Creative Coding Final Project: a voice chatbot that literally forces you to talk about your feelings

It’s time for finals…is time even real?? This year’s final is probably the most memorable final I have ever had. Because for the first time I’m doing my finals at home, completely away from other stressed-out NYU kids at Bobst. When I started thinking about what I’m going to do for my coding final project, I thought I would create a program inspired by something I learned from this chaotic year.

As I was talking to my dad at home, I realized that I have rarely heard him talk about his feelings. When I asked him about it, he smiled and said “well, because I am a man and I have to be strong”. Now, that just sounds like pure BS from my queer perspective of gender performance. Jokes aside, one thing I have noticed about myself this year is that I have become more conscious of how I feel and I am more willing to reflect on these emotions. Therefore, I decided to make a program that provides people a chance to share whatever they have to say without judgment and encourages them to talk about and reflect on their feelings.

To make a chatbot, I have to figure out how to make the program capable of responding to any sentence, which means I will have to write a script for the bot’s “brain”. There are several types of codes that are specifically developed to make chatbots; the most popular one being AIML, an XML dialect that formed the basis of A.L.I.C.E bot. As I was looking for a legit platform/tool where I can learn the syntax and write out the codes, I stumbled upon RiveScript, a plain-text, line-based scripting language that looks super easy to learn. I decided to use RiveScript for my project because it fits my timeline and I found several examples and tutorials that gave me a good sense of how the language works.

After going through a couple of examples and videos, I started writing out my script with some help from RiveScript’s documentation.

Some of my scripts for the bot

I want users to be able to talk to the program, so for my user input, I used a speech recognition library called p5.speech. It essentially listens to what users are saying via the mic and converts that to strings through Google’s speech-to-text service.

With these two main elements ready, all I need to do is to put everything together. This is when problems started to show up. Because the bot is operating from a separate file, it needs to make sure everything is loaded before responding. Here, instead of using preload/callback functions, I decided to use async/await functions so that it can run simultaneously with the rest of the sketch.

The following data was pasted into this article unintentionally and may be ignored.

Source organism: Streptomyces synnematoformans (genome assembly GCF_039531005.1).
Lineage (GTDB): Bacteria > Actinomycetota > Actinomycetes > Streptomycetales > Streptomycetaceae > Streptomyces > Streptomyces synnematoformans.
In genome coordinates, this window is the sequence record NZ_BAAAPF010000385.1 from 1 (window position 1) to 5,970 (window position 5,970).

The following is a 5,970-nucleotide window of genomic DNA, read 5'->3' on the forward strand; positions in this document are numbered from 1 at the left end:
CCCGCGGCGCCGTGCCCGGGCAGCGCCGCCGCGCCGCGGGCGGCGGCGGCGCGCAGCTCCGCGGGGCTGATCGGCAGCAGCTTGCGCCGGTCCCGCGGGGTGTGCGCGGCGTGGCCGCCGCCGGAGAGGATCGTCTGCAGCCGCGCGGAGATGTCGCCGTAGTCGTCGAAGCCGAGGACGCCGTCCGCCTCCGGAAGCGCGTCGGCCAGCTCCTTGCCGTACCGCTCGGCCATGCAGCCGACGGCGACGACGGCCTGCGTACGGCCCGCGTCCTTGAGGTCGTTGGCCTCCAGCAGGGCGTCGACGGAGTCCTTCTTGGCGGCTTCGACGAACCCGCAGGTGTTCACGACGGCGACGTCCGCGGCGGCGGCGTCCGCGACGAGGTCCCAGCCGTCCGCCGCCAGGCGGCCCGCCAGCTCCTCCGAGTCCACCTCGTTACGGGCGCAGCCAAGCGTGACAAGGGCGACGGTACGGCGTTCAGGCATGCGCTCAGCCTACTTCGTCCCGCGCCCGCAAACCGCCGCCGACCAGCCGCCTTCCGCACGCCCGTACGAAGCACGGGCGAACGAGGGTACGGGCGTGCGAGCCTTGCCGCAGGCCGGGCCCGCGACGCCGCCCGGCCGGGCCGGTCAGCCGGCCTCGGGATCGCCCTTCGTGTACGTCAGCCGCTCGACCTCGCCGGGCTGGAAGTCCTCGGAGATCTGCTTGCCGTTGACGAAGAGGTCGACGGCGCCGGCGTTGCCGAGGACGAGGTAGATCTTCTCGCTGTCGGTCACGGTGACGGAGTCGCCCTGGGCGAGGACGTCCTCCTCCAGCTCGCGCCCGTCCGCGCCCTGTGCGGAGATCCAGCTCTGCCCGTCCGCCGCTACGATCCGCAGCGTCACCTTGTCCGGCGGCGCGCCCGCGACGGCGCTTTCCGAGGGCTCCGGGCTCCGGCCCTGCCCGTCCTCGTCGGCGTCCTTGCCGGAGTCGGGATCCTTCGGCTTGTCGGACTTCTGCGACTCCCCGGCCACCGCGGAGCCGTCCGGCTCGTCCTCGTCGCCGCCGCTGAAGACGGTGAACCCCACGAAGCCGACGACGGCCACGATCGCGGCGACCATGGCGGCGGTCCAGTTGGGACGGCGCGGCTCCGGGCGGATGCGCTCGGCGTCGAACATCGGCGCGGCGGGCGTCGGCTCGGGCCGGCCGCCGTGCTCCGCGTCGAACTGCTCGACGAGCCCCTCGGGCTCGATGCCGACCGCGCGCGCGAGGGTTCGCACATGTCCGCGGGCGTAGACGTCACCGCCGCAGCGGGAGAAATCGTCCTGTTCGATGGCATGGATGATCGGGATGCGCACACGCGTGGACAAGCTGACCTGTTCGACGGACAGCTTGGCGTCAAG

The p5 web editor seems to have a syntactical problem with async/await, but it runs normally.

However, after I have loaded my script, the bot would only return one response (which is the catch-all response) no matter what the input says. After trying out a few things and double-checking my RiveScript syntax, it still didn’t work as intended. As I was about to give up, I tried one last thing, which is to put the whole response function into the callback function I wrote for the p5.Speech library. Guess what?? IT WORKED! I still couldn’t fully understand why, but it seemed like the user input (string) would not be carried through to the bot when I put the function outside.

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So, with the main feature of the chatbot ready to go, I created my visuals.

When you just opened the sketch, a Shiba would show up and wait for your response.

When the user says hi, the Shiba would put out a response in the textbox, with its mouth open.

The chatbot would also randomly ask for the user’s name at the start, and it would memorize and greet you with your name.

The Shiba will patiently listen to whatever you say and encourage you to dig deeper into how you are feeling.

When the user finally reaches a point where they explicitly talk about how they feel, the bot will return with some words of encouragement and prompt the user to return at any time if they need someone to vent.

Experience the chatbot here:

I also want to take an extra step and incorporate some physical elements into the project. So I thought about using an infrared sensor to detect when someone is sitting down in front of the chatbot. I hooked the sensor up and used an example from a previous homework and tweaked it so that it works as a switch. The sensor will start the sketch when it senses someone coming in front of it.

Video of the Arduino working:

Photo of the Arduino connected with the sensor:

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Some reflections:

This program was super fun to build, despite the stress from finals. If I had more time & resources, I would even extend the physical part and make an entire physical interface for the program. I can definitely see myself coming back to this in the future.

This semester has been a good one. Although there were many events and meet-up that weren’t able to happen because of the current circumstances, I was still able to challenge my understanding of programming and continue to expand my coding skills. I am deeply grateful for the opportunity, and for having a professor who’s so patient and helpful throughout the semester. Thanks so much, Scott!

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